Project Management Methodologies
There are many different models and methodologies prevalent that are used in projects depending on the size and nature of the project.
Waterfall methodology is one of the oldest and most widely used methodologies across all industries. The various phases involved in a waterfall methodology are:
Agile methodology is about applying and responding to iterative and incremental rhythms as and when requirements evolve through cross-functional, self-organized teams during software or solution development. These iterative incremental work cadences of requirements are called sprints.
Agile methodology facilitates responding to sprints in a planned approach, allows evolutionary development of software solutions and encourages strategic response to change. This method is much appreciated by the customers because it provides more strategic and planned approach to developing requirements during a project and gives more visibility to the progress of the project.
Waterfall methodology is not very adaptive to changes during software cycle while agile methodology is very responsive and adaptive to evolving requirements during project phases. Agile methodology provides rapid and continuous delivery of software product to the customer, while waterfall methodology provides the product as it was planned at initiation state and is very stringent to adopt changes during software life cycle.
In an agile methodology, the project development is broken up into sprints with small deliverables and every sprint is planned, tracked and reported individually. Agile methodology brings effective governance and provides high quality software in a cost effective and timely manner meeting the changing needs of the customer.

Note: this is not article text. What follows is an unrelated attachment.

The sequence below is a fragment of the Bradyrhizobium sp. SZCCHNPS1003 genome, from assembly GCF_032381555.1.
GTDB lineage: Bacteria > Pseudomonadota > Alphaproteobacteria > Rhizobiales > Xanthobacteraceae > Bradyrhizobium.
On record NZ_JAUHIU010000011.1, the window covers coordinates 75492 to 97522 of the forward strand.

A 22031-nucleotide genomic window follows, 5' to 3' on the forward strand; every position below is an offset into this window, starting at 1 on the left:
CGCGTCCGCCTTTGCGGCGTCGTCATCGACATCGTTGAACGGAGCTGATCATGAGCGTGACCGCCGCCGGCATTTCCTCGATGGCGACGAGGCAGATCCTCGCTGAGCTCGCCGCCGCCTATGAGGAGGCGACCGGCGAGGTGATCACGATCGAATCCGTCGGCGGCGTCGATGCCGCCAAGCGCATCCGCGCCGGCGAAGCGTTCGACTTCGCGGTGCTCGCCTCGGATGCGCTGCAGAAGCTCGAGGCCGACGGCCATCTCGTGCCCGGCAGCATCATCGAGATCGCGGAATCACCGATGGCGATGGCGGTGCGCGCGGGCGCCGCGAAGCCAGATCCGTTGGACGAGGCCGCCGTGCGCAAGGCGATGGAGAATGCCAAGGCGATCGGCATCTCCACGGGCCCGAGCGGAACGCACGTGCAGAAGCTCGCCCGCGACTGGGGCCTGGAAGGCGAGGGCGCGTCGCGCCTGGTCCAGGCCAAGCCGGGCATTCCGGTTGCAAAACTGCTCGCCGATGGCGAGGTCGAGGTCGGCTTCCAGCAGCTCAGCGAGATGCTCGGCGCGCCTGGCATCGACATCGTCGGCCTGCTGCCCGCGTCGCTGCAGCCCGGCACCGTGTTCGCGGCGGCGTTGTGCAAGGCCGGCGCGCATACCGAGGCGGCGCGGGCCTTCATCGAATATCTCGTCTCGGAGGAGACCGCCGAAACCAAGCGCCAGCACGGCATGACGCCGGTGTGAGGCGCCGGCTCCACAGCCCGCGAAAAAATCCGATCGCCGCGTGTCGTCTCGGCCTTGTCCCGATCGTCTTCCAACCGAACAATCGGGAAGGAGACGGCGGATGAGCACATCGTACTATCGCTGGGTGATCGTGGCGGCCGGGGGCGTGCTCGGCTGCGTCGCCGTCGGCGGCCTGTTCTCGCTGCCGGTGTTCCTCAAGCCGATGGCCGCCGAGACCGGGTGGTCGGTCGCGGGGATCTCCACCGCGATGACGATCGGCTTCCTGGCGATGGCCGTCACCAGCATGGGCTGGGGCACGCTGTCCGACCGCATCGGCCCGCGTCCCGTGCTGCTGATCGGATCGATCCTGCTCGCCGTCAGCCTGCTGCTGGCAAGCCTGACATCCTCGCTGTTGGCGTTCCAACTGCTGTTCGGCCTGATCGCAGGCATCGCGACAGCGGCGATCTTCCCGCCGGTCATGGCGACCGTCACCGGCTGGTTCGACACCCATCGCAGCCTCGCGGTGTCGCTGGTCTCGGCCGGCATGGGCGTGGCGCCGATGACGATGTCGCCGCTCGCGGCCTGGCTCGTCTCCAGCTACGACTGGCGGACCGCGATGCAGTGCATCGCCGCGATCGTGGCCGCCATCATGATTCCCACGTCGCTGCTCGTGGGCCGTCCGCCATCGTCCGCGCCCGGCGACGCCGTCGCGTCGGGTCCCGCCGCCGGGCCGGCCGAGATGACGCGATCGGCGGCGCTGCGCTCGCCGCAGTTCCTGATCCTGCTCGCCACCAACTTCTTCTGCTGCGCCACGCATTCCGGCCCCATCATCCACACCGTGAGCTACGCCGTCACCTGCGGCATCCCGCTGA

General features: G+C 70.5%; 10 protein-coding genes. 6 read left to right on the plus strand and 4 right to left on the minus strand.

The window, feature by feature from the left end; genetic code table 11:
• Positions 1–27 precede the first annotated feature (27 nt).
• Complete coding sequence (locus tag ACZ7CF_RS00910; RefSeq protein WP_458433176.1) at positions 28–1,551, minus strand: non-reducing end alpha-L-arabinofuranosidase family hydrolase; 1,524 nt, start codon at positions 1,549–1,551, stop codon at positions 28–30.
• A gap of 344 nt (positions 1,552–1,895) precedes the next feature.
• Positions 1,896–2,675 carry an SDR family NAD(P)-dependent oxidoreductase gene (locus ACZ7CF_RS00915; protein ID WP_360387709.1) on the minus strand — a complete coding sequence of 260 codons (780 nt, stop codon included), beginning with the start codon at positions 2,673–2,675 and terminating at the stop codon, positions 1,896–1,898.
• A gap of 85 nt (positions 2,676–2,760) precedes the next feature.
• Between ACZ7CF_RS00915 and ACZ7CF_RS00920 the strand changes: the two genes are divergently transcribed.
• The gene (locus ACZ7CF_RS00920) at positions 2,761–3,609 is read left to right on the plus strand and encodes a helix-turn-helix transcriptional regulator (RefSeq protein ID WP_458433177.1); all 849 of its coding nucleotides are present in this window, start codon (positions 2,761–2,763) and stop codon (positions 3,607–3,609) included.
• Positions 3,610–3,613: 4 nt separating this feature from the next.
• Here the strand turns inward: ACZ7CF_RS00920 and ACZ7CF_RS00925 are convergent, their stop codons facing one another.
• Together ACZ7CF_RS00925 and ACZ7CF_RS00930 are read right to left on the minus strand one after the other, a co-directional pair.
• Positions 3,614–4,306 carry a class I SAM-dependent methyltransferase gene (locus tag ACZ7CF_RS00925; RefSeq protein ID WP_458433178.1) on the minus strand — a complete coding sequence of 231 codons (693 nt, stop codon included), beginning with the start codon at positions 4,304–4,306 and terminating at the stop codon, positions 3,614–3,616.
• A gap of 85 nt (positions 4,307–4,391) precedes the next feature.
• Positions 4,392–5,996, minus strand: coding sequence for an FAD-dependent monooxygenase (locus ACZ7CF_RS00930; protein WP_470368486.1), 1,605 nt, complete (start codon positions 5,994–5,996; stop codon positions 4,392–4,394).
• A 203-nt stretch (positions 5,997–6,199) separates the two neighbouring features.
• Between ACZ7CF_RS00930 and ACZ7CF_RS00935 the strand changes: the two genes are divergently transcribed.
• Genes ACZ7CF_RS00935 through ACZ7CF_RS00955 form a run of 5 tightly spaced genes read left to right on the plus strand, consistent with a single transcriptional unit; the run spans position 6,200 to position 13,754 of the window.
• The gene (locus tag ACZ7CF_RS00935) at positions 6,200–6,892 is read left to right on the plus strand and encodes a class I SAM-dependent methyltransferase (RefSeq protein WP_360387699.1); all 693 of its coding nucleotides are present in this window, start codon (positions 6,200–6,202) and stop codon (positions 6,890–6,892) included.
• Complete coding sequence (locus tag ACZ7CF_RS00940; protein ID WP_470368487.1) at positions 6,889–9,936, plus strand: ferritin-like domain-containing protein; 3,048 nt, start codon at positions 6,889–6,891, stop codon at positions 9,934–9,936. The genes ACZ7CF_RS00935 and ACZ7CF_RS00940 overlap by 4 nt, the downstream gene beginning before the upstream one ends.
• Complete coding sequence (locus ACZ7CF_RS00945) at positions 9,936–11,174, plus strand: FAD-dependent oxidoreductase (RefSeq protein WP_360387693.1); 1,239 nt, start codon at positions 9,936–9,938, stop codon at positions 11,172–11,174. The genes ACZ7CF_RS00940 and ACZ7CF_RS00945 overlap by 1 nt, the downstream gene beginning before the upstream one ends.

Scrum master training equips you with agile methodology, which is one of the most sought after project approaches that is carried out iteratively in sprints and each sprint is of fixed duration as one, two to four weeks. At the end of each sprint, the project progress is assessed meeting stakeholders and team members, planning for the next steps. This enables easy prioritization of work or sprints gaining productivity as the project progresses. This methodology is well suited where the project requirements are unpredictable and rapidly changing especially in software development projects.
The role of the person who manages a scrum project is termed as ‘Scrum Master’ rather than a Project Manager. His role is to facilitate the daily project communications and handle any deviations to the project.
Scrum model is more prevalent in geographically collocated teams where multiple small teams are working in an intensive, dedicated and independent environment in a project. This entitles for clear definition and prioritization of tasks, efficient planning, identification and evaluation of risks, execution of project in frequent work sessions.
Scrum methodology allows the Scrum Master to control the project based on real time accurate assessment of the progress with sprints. It helps the team to remain creative and productive while making sure the project success is visible to the stakeholders.
Six Sigma is a disciplined, data-driven product and process improvement methodology that was originally developed by Motorola. The idea was to improve processes by eliminating defects, which are defined as ‘non-conformity of a product or service to its specifications’.
For those of us in project management, we generally do not think of it as a project management methodology. The process steps go by the acronym DMAIC-S, which stands for Define, Measure, Analyze, Improve, Control and when it is done Synergize through the organization.
PMBOK & PRINCE2:
PMBOK® Guide and PRINCE2 are both not said as methodologies rather called as de-facto standards that is recognized by Project Management Body of Knowledge (PMBOK® Guide). These are both a broad collection of good and best practices widely recognized and used by the private and government sector.
PMBOK is a registered trademark of the Project Management Institute, Inc.
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